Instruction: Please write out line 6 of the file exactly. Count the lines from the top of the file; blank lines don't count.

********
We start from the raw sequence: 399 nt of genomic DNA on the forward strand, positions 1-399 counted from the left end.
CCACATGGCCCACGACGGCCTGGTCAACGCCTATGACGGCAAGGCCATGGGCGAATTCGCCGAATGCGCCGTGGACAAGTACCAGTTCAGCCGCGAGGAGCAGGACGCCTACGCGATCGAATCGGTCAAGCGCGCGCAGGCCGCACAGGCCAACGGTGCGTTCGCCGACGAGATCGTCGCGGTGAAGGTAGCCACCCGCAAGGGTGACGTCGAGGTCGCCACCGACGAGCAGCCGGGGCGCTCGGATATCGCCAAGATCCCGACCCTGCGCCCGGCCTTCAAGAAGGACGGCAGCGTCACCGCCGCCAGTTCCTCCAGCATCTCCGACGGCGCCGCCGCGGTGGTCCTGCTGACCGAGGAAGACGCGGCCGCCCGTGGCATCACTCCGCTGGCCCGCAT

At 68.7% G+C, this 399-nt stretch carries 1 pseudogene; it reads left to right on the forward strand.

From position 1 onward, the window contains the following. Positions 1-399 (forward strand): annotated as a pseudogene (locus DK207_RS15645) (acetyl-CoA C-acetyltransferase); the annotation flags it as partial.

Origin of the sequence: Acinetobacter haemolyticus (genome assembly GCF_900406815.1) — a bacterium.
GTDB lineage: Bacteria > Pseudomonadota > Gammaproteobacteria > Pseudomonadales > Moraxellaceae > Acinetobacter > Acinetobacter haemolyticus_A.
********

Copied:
GTDB lineage: Bacteria > Pseudomonadota > Gammaproteobacteria > Pseudomonadales > Moraxellaceae > Acinetobacter > Acinetobacter haemolyticus_A.